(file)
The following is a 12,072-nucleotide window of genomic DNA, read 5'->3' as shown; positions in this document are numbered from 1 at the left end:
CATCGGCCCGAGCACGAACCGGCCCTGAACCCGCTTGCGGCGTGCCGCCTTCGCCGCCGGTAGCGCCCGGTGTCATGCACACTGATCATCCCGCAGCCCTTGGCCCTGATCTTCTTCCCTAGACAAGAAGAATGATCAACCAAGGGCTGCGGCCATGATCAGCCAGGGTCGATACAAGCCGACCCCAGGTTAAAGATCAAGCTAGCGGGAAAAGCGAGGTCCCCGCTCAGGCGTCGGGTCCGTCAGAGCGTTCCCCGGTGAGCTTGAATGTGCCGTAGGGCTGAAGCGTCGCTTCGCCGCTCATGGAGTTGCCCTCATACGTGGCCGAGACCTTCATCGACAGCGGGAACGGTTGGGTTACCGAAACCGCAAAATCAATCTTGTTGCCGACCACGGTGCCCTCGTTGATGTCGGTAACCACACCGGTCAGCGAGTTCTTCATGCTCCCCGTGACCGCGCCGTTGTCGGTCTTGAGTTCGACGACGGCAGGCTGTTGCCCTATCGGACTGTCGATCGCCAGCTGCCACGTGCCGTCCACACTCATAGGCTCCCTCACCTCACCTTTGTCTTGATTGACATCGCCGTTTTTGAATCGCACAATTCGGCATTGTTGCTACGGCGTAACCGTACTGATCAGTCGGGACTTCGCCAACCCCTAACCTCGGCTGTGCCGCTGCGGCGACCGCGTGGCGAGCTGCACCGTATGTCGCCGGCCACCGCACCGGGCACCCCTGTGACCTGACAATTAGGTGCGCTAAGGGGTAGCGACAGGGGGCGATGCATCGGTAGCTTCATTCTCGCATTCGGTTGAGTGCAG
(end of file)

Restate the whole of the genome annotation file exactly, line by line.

The following is a 12,072-nucleotide window of genomic DNA, read 5'->3' as shown; positions in this document are numbered from 1 at the left end:
CATCGGCCCGAGCACGAACCGGCCCTGAACCCGCTTGCGGCGTGCCGCCTTCGCCGCCGGTAGCGCCCGGTGTCATGCACACTGATCATCCCGCAGCCCTTGGCCCTGATCTTCTTCCCTAGACAAGAAGAATGATCAACCAAGGGCTGCGGCCATGATCAGCCAGGGTCGATACAAGCCGACCCCAGGTTAAAGATCAAGCTAGCGGGAAAAGCGAGGTCCCCGCTCAGGCGTCGGGTCCGTCAGAGCGTTCCCCGGTGAGCTTGAATGTGCCGTAGGGCTGAAGCGTCGCTTCGCCGCTCATGGAGTTGCCCTCATACGTGGCCGAGACCTTCATCGACAGCGGGAACGGTTGGGTTACCGAAACCGCAAAATCAATCTTGTTGCCGACCACGGTGCCCTCGTTGATGTCGGTAACCACACCGGTCAGCGAGTTCTTCATGCTCCCCGTGACCGCGCCGTTGTCGGTCTTGAGTTCGACGACGGCAGGCTGTTGCCCTATCGGACTGTCGATCGCCAGCTGCCACGTGCCGTCCACACTCATAGGCTCCCTCACCTCACCTTTGTCTTGATTGACATCGCCGTTTTTGAATCGCACAATTCGGCATTGTTGCTACGGCGTAACCGTACTGATCAGTCGGGACTTCGCCAACCCCTAACCTCGGCTGTGCCGCTGCGGCGACCGCGTGGCGAGCTGCACCGTATGTCGCCGGCCACCGCACCGGGCACCCCTGTGACCTGACAATTAGGTGCGCTAAGGGGTAGCGACAGGGGGCGATGCATCGGTAGCTTCATTCTCGCATTCGGTTGAGTGCAG